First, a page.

Wednesday, February 16, 2005

Kyoto Protocol

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BBC NEWS | Science/Nature | Kyoto Protocol set to take effect: "The main ceremony to mark the entry of Kyoto will be held in the ancient Japanese capital where the treaty was reached in 1997. Speakers are to include Nobel Peace prize winner Wangari Maathai.

Ms Maathai, an ecologist and Kenya's deputy environment minister, said the Kyoto Protocol would require not just efforts from governments and businesses, but also a change in the way people live.

'One of the reasons why some of the countries don't want to support the Kyoto Protocol is exactly because they don't want to reduce their over-consumptive life pattern,' Ms Maathai, the first African woman to win the Nobel Peace Prize, said.

'One way of reducing that over-consumption is by learning to reuse a lot of the resources that we use and just throw away.'"

A baby step in the right direction, as I read. Emphasis added, as it so gently shifts the blame from corporations to individuals. I am sure readers from the US will feel terribly embarassed.


Blogger Hector Drone said...

Point taken.
If u really think about it, the power of the individual consumer is enormous. When you buy something, the importance of this transaction lays on the millions of things you DON'T buy at the same time. Now... let's hope there comes a time we will actually choose what we don't buy. Because, at the moment, our choices are kind of manipulated. Ok, I know that was not exactly your point but... I hope mine is welcome whatsoever.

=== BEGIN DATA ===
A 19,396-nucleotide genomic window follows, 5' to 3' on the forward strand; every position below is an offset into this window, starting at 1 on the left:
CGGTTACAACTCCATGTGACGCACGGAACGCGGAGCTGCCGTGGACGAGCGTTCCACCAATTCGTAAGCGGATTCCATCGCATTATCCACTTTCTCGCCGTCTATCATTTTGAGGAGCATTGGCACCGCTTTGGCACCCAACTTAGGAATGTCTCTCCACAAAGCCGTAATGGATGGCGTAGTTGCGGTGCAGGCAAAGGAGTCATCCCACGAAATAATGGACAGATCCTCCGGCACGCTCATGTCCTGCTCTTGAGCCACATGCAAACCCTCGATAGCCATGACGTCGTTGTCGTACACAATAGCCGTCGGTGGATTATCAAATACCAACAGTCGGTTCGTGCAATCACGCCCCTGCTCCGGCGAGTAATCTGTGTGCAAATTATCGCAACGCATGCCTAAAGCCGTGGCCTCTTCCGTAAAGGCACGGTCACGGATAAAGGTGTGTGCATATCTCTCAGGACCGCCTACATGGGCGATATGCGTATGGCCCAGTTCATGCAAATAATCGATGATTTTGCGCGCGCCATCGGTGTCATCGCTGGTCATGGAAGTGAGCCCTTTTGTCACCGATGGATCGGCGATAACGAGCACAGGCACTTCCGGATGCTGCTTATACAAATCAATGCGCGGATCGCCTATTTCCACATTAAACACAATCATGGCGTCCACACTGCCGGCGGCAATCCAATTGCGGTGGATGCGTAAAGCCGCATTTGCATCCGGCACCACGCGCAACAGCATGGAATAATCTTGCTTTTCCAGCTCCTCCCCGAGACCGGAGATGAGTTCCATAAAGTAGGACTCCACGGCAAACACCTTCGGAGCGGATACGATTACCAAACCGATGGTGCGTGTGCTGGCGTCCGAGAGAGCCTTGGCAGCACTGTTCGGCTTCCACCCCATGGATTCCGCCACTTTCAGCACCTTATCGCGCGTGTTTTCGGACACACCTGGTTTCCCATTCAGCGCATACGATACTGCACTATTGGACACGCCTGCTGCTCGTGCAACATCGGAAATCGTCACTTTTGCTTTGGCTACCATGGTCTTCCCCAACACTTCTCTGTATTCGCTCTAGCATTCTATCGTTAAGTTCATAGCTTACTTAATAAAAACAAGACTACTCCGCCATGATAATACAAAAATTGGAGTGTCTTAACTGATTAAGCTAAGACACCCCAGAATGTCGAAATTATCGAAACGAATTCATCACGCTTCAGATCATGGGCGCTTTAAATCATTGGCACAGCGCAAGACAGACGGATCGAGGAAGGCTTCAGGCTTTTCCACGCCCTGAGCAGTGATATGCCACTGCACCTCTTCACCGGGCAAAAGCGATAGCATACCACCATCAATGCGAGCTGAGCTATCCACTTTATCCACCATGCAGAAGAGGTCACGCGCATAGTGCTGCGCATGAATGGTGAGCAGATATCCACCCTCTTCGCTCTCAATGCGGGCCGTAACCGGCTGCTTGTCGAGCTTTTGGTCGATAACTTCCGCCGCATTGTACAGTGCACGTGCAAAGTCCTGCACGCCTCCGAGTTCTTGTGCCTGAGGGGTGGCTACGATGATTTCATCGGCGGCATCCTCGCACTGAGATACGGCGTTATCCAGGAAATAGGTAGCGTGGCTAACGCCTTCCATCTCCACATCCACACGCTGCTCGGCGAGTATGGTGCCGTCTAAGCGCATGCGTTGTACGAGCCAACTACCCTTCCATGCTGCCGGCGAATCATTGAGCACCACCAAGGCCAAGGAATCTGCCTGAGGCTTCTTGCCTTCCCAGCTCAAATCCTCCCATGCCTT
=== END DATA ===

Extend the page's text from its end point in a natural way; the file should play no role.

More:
By the way... nice blog - is it really viewed by millions? And... what are the qualifications so that I can consider meself one of the few?

11:04 am EET  
Blogger dystropoppygus said...

You are one of the few, no question about it. As for millions, you recall the song "είμαστε δυό, είμαστε τρεις, είμαστε χίλιοι δεκατρείς..."

12:30 pm EET  
Blogger andrea zax said...

Αγνοώ το παλαιοκομμουνιστικό σου jingle και απαντώ: καταναλώνω, άρα υπάρχω...
Πιστεύεις οτι όλες οι αγαθές προθέσεις του κόσμου, μπορούν να πείσουν τις λυσασμένες γυναίκες (αλλά και άντρες) ανα τον κόσμο να μην αγοράσουν ένα ακόμα άχρηστο πράγμα?
Call me pessimistic but...

12:59 pm EET  
Blogger dystropoppygus said...

The jingle was referring to (hector's comment on) the blog, dearie. Καθόλου δεν υποτιμώ τη δύναμη του καταναλωτισμού. Το σχόλιο (εκτός από μια αναφορά στη Συνθήκη, για να μη ξεχνιόμαστε εντελώς) πιό πολύ έγινε για την τοποθέτηση της Νομπελίστριας.

1:23 pm EET  
Blogger sissoula said...

Hold on there, dyssie mou, you can’t just give it away! Hector, you know the drill. Follow the crumbs to their (il)logical and inexorable conclusion and if your persistence pays off, you will indeed be one of the few (the very few, last time I checked). In any case, should you have any lingering doubts, your opinions are welcome.

Well, I’m here to report back from our American contingent: heads are indeed hanging in shame, but there is sadly still no consensus on readiness to reduce, reuse, or recycle at this point. A-zax is right – when there are as many manufactured needs as manufactured goods, why bother? In fact, the Americans are enjoying being the scapegoat for the rest of the world, who, in turn, have the ultimate excuse to follow the “leader” and not do anything either. Can Kyoto really change all that? (If it changes even a fraction of it, maybe it'll be enough.)

6:39 pm EET  
Blogger vague tourist said...

Αν γίνεται, πάντως, το τέλος του κόσμου να έρθει σε 20 αντί 10 ετών, θα με βόλευε μια χαρά... Αντιθέτως, δεν θα το προλάβω!

3:10 pm EET  

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